Run the choreography at a speed at which you can easily remember what comes next. Do all of the actions and any acting beats — pauses in movement, but not pauses in intention — in the right order without stopping.

Usually, this is a much slower speed than our egos want us to move at!

However, when you move at this slower pace, each moment is full of intention, and you avoid rehearsing unearned pauses into your fight. This way, your won’t find yourself with memory glitches or dead air in your scene when you move at full performance speed.

To rehearse in this fashion, make sure that each move and/or acting beat flows into the next. Move at a speed that allows you to easily remember what’s coming next, that is “move as fast as you can think”. The only pauses in your movement are those moments that the fight director and director have specifically placed into the scene, and are motivated by the scene, rather than pausing to remember what’s next. Think of it this way, if someone were observing your fight, they would think that you’re in slow motion, as if the film speed has been turned down.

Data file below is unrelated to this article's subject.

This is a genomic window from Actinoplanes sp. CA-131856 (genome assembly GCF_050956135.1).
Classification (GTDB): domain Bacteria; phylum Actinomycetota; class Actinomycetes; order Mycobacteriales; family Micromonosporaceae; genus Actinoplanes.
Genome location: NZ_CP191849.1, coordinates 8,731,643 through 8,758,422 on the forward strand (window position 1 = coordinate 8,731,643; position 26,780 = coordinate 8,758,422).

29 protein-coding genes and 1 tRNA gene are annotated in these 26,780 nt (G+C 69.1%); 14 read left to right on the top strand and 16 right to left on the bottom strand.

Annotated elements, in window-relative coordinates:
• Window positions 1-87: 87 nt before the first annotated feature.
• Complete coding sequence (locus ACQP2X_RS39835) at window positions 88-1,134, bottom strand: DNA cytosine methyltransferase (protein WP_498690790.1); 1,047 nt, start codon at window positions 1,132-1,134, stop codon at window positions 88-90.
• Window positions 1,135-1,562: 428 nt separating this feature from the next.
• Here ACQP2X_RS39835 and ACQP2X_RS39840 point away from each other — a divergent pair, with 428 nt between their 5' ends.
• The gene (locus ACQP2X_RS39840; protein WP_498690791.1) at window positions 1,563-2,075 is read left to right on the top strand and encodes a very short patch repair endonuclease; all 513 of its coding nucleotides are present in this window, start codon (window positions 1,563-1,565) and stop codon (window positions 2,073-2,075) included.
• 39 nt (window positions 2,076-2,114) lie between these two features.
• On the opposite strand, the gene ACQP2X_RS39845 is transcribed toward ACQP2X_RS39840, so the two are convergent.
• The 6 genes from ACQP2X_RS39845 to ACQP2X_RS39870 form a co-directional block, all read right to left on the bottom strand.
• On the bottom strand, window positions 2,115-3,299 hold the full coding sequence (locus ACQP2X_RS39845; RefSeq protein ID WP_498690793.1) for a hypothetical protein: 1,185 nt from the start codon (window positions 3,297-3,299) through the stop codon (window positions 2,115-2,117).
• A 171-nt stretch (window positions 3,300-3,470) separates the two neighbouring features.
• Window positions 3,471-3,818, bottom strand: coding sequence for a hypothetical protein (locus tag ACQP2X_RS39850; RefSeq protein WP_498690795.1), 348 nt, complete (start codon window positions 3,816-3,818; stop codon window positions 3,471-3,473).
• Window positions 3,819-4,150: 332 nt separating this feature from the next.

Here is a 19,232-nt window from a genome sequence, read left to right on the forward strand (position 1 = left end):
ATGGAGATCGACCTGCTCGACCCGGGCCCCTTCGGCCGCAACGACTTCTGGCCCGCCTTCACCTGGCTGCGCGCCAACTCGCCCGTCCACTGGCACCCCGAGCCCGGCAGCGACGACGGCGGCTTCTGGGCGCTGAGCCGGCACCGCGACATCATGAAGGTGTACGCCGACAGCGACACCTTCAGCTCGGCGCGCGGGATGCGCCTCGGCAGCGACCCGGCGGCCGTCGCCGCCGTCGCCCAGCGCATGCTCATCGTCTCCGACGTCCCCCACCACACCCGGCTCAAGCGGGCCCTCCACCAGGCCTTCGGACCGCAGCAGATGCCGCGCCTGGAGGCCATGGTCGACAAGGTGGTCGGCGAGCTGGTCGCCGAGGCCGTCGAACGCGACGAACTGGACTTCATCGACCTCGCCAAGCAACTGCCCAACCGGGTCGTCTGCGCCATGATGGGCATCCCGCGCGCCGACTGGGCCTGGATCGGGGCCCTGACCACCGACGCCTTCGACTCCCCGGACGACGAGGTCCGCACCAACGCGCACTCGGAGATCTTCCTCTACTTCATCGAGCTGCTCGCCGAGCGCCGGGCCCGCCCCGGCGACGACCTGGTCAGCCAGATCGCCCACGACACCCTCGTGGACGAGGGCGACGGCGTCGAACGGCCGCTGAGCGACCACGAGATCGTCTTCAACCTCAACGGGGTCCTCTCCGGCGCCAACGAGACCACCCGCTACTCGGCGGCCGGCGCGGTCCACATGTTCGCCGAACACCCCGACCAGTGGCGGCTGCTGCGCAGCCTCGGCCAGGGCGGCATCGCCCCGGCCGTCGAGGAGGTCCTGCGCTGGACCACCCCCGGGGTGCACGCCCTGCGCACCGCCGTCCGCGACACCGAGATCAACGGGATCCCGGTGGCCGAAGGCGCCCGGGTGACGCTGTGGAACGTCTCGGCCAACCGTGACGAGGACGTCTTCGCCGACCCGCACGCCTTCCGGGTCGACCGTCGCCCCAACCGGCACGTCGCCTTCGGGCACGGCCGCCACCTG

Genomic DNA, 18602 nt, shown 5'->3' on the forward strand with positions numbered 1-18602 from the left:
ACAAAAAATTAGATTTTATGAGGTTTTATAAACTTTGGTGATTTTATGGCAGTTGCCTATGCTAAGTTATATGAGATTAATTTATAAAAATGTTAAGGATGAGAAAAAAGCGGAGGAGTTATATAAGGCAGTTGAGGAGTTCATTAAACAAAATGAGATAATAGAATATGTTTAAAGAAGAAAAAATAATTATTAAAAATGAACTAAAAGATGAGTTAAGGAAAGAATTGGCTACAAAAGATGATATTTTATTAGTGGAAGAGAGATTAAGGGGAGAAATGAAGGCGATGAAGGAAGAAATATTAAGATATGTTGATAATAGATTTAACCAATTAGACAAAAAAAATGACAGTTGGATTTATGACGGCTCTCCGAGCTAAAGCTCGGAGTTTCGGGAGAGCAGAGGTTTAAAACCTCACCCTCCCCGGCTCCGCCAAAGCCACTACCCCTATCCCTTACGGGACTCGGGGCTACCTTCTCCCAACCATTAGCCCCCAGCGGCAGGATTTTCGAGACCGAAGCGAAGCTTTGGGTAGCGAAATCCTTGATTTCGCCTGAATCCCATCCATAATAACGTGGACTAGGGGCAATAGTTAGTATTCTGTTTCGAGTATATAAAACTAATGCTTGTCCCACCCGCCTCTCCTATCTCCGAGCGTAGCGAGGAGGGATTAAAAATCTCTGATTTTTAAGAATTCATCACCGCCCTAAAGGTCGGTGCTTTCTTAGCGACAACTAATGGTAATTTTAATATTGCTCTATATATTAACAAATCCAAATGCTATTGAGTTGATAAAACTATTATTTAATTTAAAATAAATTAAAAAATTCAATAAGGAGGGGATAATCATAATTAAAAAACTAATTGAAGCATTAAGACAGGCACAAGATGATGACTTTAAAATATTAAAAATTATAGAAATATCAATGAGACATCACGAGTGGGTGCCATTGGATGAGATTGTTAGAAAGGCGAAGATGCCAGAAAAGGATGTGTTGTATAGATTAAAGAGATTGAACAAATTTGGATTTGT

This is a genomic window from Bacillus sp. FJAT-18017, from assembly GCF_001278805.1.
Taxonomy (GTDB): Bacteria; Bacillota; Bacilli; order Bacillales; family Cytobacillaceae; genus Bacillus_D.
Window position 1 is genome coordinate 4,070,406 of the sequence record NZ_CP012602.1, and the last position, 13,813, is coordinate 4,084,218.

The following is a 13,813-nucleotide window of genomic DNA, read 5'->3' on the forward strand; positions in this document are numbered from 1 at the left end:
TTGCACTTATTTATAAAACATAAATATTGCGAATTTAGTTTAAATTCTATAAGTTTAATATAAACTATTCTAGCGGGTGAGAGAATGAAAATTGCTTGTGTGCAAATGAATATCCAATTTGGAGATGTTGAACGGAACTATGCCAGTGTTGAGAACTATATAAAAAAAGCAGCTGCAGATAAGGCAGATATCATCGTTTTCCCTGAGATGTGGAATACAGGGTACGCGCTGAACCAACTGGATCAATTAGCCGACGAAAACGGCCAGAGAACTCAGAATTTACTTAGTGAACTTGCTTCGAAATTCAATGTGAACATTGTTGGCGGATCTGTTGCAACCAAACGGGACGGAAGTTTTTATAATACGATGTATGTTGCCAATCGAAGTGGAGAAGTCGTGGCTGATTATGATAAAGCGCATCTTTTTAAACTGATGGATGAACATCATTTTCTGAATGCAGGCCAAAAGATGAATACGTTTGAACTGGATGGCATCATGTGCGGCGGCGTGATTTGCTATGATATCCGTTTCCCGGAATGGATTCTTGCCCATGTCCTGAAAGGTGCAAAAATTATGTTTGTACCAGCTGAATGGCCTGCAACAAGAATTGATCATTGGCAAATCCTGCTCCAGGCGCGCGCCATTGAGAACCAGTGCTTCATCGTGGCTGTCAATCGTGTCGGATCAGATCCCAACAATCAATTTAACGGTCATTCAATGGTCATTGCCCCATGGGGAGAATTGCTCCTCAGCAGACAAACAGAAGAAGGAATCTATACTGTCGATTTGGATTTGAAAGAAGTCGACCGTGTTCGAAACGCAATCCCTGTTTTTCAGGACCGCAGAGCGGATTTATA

The purpose is to help the body and mind memorize the beats of the fight in right order without any moments where action or acting isn’t happening. By being this clear and by moving with this much flow, you will help yourself avoid having memory lapses and dead air in your fights. The audience can always tell when you’ve dropped out of the scene for a second, and rehearsing in this manner can help you to avoid creating those holes in your scene when you “turn up the film to full speed.”